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Validating an Agar System to Mimic Soil for Microbiologically Influenced Corrosion of Pipeline Steel

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posted on 2024-05-28, 23:51 authored by Kai Wang
Semi-solid agar has been developed as a substitute of soil for laboratory corrosion studies, in response to several identified weaknesses of traditional electrolytes for electrochemical analysis. Corrosion of metal in soil has often been studied using soil and simulated soil solution in laboratory. The former presents a large number of variables that cannot be controlled in laboratory to allow for systematic variation of crucial soil parameters. The latter is not an ideal replicate to soil, given the lack of unique characteristics, including microbial attachment to metal surfaces, biofilm formation and physical structure. The use of semi-solid agar as electrolyte has instead been shown to be a promising substitute for soil that links the agar system with clay-based soils. Prior research focused predominantly on developing an agar system as proof of concept, while this work has developed a more detailed understanding of agar as a substitute of soil through a systematic electrochemical investigation into several key corrosion parameters. Key influences of agar on corrosion measurements were established, notably effects of the agar matrix through adjustment of agar and oxygen concentration on surface corrosion characteristics of carbon steel, influenced by changes to local oxygen environments in agar, using surface polarisation resistance and other electrochemical analysis of the surface. Surface characterisation also showcased the influence of oxygen availability on the surface oxide formation characteristics and visual corrosion characteristics. Diffusion of ions and ferrous corrosion products were also found to be strongly influenced by the agar matrix. The essential mechanisms behind some of the key differences with changing agar concentration and oxygen concentration were identified in this analysis. In addition, this work has drawn strong correlations between the agar system and soil, highlighting the role of the pore structure in corrosion of testing metal. Direct comparison regarding electrochemical activity, diffusion characteristics, and corrosion mechanisms was performed on pipeline steel in aqueous saline solution, saline agar and saline sand to represent soil, which indicated similarities in oxygen diffusion for agar and sand media. Distinct corrosion characteristics and significantly weakened cathodic activity were identified as different to aqueous saline solution for agar and sand media. Corrosion in saline solution was also accelerated through extensive attack at defect sites by the high chloride ion diffusion rate, but such attack was reduced in agar and sand by the limited chloride ion movement and diminished driving force for anodic corrosion activity. The solid nature of agar outperformed aqueous electrolytes as soil replicate to explore soil-related corrosion responses at laboratory scale. There was also a detailed study of the MIC mechanisms in a semi-solid agar environment using P. aeruginosa commonly in soil. The BCNR theory that suggests accelerated MIC under carbon starvation did not occur, instead the opposite was more likely PYO-mediated respiration that accelerated MIC with more carbon sources. Reduced bacteria growth under carbon saturated conditions was also determined as the result of bacteria migration to rich nutrient media. Although high variability was observed between bacteria growth and corrosion for each condition, general corrosion inhibition was observed by thicker biofilm growth. However, bacteria growth was shown to accelerate corrosion under saturated nutrient agar conditions as a result of MIC by PYO-mediated respiration dominating the bacteria inhibition influence due to agar and sand structural differences. The outcomes demonstrated the care needed when considering MIC with the addition of nutrients to the agar system when representing corrosion in soil. In summation, the agar system provides confidence and guidance to conduct simplified laboratory study of metallic corrosion in a simplified environmental replicate to qualitatively and quantitatively predict the corrosion behaviour of metal in real service conditions, such as underground pipelines.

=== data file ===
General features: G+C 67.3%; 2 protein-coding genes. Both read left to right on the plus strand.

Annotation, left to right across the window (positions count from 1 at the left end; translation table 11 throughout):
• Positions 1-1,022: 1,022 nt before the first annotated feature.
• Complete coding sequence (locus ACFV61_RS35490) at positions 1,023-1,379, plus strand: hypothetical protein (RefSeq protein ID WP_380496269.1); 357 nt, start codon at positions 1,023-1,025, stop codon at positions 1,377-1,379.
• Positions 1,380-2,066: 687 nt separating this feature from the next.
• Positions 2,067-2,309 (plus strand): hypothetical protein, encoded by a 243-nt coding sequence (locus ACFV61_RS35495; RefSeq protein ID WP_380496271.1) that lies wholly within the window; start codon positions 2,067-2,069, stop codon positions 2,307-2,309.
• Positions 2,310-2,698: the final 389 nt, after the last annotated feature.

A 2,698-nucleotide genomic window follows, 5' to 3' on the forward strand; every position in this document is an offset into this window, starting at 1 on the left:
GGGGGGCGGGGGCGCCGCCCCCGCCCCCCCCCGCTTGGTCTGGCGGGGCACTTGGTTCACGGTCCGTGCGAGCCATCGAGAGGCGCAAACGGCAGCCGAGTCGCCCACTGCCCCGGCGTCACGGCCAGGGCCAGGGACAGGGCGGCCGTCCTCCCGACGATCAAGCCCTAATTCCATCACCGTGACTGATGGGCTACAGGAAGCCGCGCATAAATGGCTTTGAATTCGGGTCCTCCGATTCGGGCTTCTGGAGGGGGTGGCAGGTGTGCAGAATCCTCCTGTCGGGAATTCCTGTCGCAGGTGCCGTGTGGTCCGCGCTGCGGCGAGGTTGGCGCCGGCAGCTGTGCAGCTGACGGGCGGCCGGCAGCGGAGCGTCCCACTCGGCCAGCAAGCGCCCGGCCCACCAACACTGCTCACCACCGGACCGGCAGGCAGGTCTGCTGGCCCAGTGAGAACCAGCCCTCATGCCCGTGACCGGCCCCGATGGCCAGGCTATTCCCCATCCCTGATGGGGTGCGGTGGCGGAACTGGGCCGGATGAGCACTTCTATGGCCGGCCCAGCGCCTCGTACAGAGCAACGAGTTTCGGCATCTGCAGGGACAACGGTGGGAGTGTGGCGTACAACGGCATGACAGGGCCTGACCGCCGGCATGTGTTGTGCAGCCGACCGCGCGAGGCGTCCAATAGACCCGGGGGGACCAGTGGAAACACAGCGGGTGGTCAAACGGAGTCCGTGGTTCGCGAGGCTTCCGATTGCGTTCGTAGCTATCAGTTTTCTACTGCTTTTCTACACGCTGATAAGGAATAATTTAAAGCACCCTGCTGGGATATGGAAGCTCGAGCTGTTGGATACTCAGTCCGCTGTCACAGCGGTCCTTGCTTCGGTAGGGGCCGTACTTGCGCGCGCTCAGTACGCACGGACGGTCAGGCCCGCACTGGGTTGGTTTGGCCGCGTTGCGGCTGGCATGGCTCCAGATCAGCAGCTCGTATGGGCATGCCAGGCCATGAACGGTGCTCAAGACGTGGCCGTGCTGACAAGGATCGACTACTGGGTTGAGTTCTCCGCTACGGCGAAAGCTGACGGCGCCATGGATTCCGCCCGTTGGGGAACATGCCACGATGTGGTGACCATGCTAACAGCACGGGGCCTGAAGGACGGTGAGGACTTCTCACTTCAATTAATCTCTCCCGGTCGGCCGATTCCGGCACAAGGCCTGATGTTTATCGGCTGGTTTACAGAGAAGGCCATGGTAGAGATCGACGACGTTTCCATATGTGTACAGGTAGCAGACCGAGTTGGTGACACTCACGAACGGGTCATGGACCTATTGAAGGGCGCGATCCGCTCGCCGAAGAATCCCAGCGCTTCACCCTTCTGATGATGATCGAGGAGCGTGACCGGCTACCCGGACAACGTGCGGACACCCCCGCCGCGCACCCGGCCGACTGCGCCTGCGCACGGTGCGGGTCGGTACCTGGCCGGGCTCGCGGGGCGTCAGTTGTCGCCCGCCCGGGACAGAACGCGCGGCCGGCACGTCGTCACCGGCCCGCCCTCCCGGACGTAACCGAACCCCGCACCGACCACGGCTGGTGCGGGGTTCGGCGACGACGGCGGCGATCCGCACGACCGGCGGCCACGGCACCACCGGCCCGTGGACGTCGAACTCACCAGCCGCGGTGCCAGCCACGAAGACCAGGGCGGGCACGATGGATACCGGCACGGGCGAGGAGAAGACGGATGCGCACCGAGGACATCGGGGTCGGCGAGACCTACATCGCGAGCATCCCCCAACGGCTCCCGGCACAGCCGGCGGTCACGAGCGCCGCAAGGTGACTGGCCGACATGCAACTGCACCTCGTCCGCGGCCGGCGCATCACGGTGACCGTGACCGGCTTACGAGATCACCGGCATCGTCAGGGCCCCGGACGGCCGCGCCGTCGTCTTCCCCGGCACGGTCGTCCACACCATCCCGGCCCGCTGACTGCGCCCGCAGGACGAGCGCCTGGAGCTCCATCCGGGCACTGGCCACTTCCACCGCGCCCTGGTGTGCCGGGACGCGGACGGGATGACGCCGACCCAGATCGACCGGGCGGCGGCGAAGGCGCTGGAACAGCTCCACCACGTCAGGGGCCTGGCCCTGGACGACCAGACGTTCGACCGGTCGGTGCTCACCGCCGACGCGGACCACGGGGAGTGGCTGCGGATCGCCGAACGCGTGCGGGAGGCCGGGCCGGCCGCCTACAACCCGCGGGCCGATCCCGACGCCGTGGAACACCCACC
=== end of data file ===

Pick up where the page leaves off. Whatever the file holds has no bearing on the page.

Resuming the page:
History

Degree Type

Doctorate by Research

Copyright

© Kai Rui Wang 2023

School name

Engineering